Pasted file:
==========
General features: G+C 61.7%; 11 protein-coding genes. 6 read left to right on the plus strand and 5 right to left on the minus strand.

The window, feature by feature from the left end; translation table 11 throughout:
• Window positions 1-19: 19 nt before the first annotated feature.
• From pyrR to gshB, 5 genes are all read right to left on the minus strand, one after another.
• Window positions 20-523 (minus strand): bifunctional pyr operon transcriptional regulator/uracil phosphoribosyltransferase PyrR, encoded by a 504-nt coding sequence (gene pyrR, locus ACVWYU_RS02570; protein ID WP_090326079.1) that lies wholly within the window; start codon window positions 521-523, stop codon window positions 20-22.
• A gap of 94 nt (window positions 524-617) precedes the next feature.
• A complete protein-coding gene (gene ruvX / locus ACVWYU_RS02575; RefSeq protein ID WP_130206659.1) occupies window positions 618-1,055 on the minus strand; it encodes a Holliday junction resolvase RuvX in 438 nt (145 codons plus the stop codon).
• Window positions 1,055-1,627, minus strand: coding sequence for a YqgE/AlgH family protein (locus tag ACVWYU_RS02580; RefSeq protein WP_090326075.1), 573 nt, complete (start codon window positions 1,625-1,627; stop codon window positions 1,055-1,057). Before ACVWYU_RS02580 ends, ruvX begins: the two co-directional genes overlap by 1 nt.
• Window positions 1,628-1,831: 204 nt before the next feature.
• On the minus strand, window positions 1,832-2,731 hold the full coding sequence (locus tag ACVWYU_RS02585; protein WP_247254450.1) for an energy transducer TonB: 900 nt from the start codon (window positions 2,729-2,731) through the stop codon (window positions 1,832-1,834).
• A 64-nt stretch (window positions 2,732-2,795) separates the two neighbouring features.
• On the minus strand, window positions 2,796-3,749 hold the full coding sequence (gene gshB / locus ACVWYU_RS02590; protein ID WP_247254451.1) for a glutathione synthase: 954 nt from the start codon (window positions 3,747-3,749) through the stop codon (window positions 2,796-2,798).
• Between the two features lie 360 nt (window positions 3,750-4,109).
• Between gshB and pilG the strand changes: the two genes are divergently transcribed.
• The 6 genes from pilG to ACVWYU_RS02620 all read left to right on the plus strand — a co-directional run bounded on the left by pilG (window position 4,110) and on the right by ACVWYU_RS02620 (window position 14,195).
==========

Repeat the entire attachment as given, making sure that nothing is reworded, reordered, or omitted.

General features: G+C 61.7%; 11 protein-coding genes. 6 read left to right on the plus strand and 5 right to left on the minus strand.

The window, feature by feature from the left end; translation table 11 throughout:
• Window positions 1-19: 19 nt before the first annotated feature.
• From pyrR to gshB, 5 genes are all read right to left on the minus strand, one after another.
• Window positions 20-523 (minus strand): bifunctional pyr operon transcriptional regulator/uracil phosphoribosyltransferase PyrR, encoded by a 504-nt coding sequence (gene pyrR, locus ACVWYU_RS02570; protein ID WP_090326079.1) that lies wholly within the window; start codon window positions 521-523, stop codon window positions 20-22.
• A gap of 94 nt (window positions 524-617) precedes the next feature.
• A complete protein-coding gene (gene ruvX / locus ACVWYU_RS02575; RefSeq protein ID WP_130206659.1) occupies window positions 618-1,055 on the minus strand; it encodes a Holliday junction resolvase RuvX in 438 nt (145 codons plus the stop codon).
• Window positions 1,055-1,627, minus strand: coding sequence for a YqgE/AlgH family protein (locus tag ACVWYU_RS02580; RefSeq protein WP_090326075.1), 573 nt, complete (start codon window positions 1,625-1,627; stop codon window positions 1,055-1,057). Before ACVWYU_RS02580 ends, ruvX begins: the two co-directional genes overlap by 1 nt.
• Window positions 1,628-1,831: 204 nt before the next feature.
• On the minus strand, window positions 1,832-2,731 hold the full coding sequence (locus tag ACVWYU_RS02585; protein WP_247254450.1) for an energy transducer TonB: 900 nt from the start codon (window positions 2,729-2,731) through the stop codon (window positions 1,832-1,834).
• A 64-nt stretch (window positions 2,732-2,795) separates the two neighbouring features.
• On the minus strand, window positions 2,796-3,749 hold the full coding sequence (gene gshB / locus ACVWYU_RS02590; protein ID WP_247254451.1) for a glutathione synthase: 954 nt from the start codon (window positions 3,747-3,749) through the stop codon (window positions 2,796-2,798).
• Between the two features lie 360 nt (window positions 3,750-4,109).
• Between gshB and pilG the strand changes: the two genes are divergently transcribed.
• The 6 genes from pilG to ACVWYU_RS02620 all read left to right on the plus strand — a co-directional run bounded on the left by pilG (window position 4,110) and on the right by ACVWYU_RS02620 (window position 14,195).